is where you can describe the story or argument made by the author. Slide 8. Spice up those old book reports with some new, creative ideas. Characters Come to Life. It's also challenging because a sequel has to make sense; there must be a continuity of some elements of theme and plot. For examples of analysis, check out these brighthub novel guides. This is also an excellent time to include some"tions from those characters that demonstrate their personality. The student wrote about the main character on the tomato slice.
Design and make your own t-shirt.
Illustrate a scene or character from the book on a t-shirt.
Write a short summary of the scene and explain why it is important to the story.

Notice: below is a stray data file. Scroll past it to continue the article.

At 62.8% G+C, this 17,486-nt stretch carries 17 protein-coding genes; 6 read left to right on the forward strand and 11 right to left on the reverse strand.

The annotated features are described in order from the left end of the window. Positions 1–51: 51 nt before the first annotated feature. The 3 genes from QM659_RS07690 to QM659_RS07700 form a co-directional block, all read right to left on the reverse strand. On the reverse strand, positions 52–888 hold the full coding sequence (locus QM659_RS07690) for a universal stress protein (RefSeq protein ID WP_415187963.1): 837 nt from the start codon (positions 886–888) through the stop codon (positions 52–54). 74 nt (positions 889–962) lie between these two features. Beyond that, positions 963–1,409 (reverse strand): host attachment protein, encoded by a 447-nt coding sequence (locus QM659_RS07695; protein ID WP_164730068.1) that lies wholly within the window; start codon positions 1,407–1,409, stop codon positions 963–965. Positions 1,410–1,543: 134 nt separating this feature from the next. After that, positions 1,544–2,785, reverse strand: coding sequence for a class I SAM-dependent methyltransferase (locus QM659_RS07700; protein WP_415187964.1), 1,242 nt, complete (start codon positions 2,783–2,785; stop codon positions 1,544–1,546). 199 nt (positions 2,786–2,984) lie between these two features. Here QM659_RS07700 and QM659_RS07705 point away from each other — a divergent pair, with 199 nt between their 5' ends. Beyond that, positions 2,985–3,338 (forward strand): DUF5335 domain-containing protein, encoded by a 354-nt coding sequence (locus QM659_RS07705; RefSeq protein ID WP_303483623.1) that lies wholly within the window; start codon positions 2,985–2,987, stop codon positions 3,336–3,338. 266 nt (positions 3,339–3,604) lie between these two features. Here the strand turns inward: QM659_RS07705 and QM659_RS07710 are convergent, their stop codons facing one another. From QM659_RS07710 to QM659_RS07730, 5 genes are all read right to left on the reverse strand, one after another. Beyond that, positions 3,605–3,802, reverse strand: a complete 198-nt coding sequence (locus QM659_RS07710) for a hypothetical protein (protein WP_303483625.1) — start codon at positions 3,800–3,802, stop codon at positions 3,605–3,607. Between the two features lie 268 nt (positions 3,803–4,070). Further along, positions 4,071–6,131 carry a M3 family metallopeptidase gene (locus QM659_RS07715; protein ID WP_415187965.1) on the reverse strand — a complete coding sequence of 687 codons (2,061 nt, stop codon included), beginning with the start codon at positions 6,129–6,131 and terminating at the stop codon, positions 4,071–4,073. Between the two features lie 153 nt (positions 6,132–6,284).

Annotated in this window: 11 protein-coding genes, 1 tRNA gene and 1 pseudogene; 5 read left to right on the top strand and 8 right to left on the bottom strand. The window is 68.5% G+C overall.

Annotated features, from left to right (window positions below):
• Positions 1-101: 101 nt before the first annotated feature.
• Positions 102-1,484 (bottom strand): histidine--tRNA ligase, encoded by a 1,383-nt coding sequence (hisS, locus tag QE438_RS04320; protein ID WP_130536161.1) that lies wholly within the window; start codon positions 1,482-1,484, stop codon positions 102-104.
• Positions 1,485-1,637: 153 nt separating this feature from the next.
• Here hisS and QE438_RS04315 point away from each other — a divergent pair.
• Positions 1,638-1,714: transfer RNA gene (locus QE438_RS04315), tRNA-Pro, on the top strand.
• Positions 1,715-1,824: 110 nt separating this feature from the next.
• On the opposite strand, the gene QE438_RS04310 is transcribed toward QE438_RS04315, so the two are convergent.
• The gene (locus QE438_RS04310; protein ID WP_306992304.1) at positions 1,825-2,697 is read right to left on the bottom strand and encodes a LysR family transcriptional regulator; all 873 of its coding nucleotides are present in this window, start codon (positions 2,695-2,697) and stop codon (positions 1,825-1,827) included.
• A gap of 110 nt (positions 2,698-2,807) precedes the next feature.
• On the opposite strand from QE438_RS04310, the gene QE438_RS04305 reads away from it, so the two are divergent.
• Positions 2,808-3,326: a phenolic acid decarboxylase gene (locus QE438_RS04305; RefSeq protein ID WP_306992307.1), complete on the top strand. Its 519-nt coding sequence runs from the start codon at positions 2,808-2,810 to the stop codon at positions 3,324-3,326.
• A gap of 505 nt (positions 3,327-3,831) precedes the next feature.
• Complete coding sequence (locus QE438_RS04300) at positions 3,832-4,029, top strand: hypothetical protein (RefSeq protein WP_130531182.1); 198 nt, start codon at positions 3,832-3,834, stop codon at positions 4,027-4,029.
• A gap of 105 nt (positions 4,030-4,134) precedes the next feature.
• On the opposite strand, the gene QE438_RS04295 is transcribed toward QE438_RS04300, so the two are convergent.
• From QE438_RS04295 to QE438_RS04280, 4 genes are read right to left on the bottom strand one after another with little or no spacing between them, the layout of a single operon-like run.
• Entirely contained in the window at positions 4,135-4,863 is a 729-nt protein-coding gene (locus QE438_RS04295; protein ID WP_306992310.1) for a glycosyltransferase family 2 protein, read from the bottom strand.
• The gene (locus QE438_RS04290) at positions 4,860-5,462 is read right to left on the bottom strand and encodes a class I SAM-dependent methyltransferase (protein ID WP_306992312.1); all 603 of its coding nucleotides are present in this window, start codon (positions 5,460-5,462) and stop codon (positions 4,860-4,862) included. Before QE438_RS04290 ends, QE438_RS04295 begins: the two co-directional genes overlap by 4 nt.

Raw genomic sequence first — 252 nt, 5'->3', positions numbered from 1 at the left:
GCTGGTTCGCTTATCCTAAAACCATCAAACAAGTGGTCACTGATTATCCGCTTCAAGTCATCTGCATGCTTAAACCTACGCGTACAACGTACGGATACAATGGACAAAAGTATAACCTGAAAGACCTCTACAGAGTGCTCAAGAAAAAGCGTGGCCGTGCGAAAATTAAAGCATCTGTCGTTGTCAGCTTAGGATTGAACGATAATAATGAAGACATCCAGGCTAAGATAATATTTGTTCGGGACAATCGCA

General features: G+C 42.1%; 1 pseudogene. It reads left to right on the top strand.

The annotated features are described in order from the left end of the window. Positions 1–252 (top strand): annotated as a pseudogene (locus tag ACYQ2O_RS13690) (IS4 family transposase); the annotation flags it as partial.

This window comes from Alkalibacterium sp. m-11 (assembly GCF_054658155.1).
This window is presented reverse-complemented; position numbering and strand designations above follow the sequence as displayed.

A Sequel: Sequels are also fun for kids to write. Each student creates a chart with three columns. There is also a list of independent study projects with a communication arts focus, available to print or download. Each student writes a movie script for a favorite scene in a book just read. For fans of Diary of a Wimpy Kid they can emulate that author's style and include illustrations.
Book in a Bag, an Envelope, an Oatmeal Box. For example, if the book was written during or takes place in World War II, explore how it reflects the main fears or expectations of people living at that time. The paragraph might include some of the adjectives the author used to set the scene. I'm not a fan of book reports; I don't think they are an effective way for a student to demonstrate understanding of a book and I don't think they help students enjoy or appreciate reading. Write a Letter to the Author.
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